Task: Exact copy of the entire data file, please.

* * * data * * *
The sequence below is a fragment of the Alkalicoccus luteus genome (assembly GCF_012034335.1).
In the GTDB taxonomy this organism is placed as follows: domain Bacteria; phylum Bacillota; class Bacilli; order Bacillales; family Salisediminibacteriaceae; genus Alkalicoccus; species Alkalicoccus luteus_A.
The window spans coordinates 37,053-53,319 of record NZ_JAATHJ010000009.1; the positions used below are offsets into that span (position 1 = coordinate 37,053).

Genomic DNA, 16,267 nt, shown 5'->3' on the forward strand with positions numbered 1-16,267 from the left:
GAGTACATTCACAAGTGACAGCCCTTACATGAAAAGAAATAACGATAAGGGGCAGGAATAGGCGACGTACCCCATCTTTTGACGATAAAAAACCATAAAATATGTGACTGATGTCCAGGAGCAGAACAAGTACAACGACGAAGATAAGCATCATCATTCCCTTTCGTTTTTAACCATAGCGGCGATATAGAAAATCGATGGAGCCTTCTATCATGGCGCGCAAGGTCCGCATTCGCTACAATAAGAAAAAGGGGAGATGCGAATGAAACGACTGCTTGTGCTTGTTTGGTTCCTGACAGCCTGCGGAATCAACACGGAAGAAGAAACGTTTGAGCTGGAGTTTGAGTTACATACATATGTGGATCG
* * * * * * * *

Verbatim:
The sequence below is a fragment of the Alkalicoccus luteus genome (assembly GCF_012034335.1).
In the GTDB taxonomy this organism is placed as follows: domain Bacteria; phylum Bacillota; class Bacilli; order Bacillales; family Salisediminibacteriaceae; genus Alkalicoccus; species Alkalicoccus luteus_A.
The window spans coordinates 37,053-53,319 of record NZ_JAATHJ010000009.1; the positions used below are offsets into that span (position 1 = coordinate 37,053).

Genomic DNA, 16,267 nt, shown 5'->3' on the forward strand with positions numbered 1-16,267 from the left:
GAGTACATTCACAAGTGACAGCCCTTACATGAAAAGAAATAACGATAAGGGGCAGGAATAGGCGACGTACCCCATCTTTTGACGATAAAAAACCATAAAATATGTGACTGATGTCCAGGAGCAGAACAAGTACAACGACGAAGATAAGCATCATCATTCCCTTTCGTTTTTAACCATAGCGGCGATATAGAAAATCGATGGAGCCTTCTATCATGGCGCGCAAGGTCCGCATTCGCTACAATAAGAAAAAGGGGAGATGCGAATGAAACGACTGCTTGTGCTTGTTTGGTTCCTGACAGCCTGCGGAATCAACACGGAAGAAGAAACGTTTGAGCTGGAGTTTGAGTTACATACATATGTGGATCG